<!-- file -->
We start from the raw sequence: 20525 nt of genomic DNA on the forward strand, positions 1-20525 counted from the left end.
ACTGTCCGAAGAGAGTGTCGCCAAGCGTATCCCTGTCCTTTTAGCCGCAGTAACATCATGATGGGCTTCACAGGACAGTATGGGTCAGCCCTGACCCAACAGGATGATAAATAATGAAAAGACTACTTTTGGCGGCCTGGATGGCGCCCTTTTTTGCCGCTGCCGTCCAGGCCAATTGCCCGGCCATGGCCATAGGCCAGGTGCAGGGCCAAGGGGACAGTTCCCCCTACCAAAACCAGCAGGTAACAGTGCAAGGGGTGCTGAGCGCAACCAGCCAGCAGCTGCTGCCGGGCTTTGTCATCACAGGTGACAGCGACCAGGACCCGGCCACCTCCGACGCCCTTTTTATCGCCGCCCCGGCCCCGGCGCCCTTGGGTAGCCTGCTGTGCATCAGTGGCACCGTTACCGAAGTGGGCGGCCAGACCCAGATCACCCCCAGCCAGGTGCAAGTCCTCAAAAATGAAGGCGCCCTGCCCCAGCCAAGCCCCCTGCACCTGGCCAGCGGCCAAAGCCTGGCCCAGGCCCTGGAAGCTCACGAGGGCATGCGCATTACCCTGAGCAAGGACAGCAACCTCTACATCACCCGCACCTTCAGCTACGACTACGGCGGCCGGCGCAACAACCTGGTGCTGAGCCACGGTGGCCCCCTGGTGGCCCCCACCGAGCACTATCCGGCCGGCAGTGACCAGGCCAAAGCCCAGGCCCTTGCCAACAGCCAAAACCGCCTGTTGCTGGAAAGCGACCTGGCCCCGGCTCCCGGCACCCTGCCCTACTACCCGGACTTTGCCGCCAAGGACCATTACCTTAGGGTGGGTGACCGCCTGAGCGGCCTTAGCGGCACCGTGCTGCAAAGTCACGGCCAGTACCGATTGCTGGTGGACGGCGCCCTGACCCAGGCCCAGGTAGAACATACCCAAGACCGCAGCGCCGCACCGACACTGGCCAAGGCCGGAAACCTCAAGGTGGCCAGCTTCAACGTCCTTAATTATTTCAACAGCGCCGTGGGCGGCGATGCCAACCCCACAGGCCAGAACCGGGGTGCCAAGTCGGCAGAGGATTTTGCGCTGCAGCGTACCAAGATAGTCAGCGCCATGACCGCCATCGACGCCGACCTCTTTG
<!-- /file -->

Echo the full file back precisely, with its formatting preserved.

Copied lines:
We start from the raw sequence: 20525 nt of genomic DNA on the forward strand, positions 1-20525 counted from the left end.
ACTGTCCGAAGAGAGTGTCGCCAAGCGTATCCCTGTCCTTTTAGCCGCAGTAACATCATGATGGGCTTCACAGGACAGTATGGGTCAGCCCTGACCCAACAGGATGATAAATAATGAAAAGACTACTTTTGGCGGCCTGGATGGCGCCCTTTTTTGCCGCTGCCGTCCAGGCCAATTGCCCGGCCATGGCCATAGGCCAGGTGCAGGGCCAAGGGGACAGTTCCCCCTACCAAAACCAGCAGGTAACAGTGCAAGGGGTGCTGAGCGCAACCAGCCAGCAGCTGCTGCCGGGCTTTGTCATCACAGGTGACAGCGACCAGGACCCGGCCACCTCCGACGCCCTTTTTATCGCCGCCCCGGCCCCGGCGCCCTTGGGTAGCCTGCTGTGCATCAGTGGCACCGTTACCGAAGTGGGCGGCCAGACCCAGATCACCCCCAGCCAGGTGCAAGTCCTCAAAAATGAAGGCGCCCTGCCCCAGCCAAGCCCCCTGCACCTGGCCAGCGGCCAAAGCCTGGCCCAGGCCCTGGAAGCTCACGAGGGCATGCGCATTACCCTGAGCAAGGACAGCAACCTCTACATCACCCGCACCTTCAGCTACGACTACGGCGGCCGGCGCAACAACCTGGTGCTGAGCCACGGTGGCCCCCTGGTGGCCCCCACCGAGCACTATCCGGCCGGCAGTGACCAGGCCAAAGCCCAGGCCCTTGCCAACAGCCAAAACCGCCTGTTGCTGGAAAGCGACCTGGCCCCGGCTCCCGGCACCCTGCCCTACTACCCGGACTTTGCCGCCAAGGACCATTACCTTAGGGTGGGTGACCGCCTGAGCGGCCTTAGCGGCACCGTGCTGCAAAGTCACGGCCAGTACCGATTGCTGGTGGACGGCGCCCTGACCCAGGCCCAGGTAGAACATACCCAAGACCGCAGCGCCGCACCGACACTGGCCAAGGCCGGAAACCTCAAGGTGGCCAGCTTCAACGTCCTTAATTATTTCAACAGCGCCGTGGGCGGCGATGCCAACCCCACAGGCCAGAACCGGGGTGCCAAGTCGGCAGAGGATTTTGCGCTGCAGCGTACCAAGATAGTCAGCGCCATGACCGCCATCGACGCCGACCTCTTTG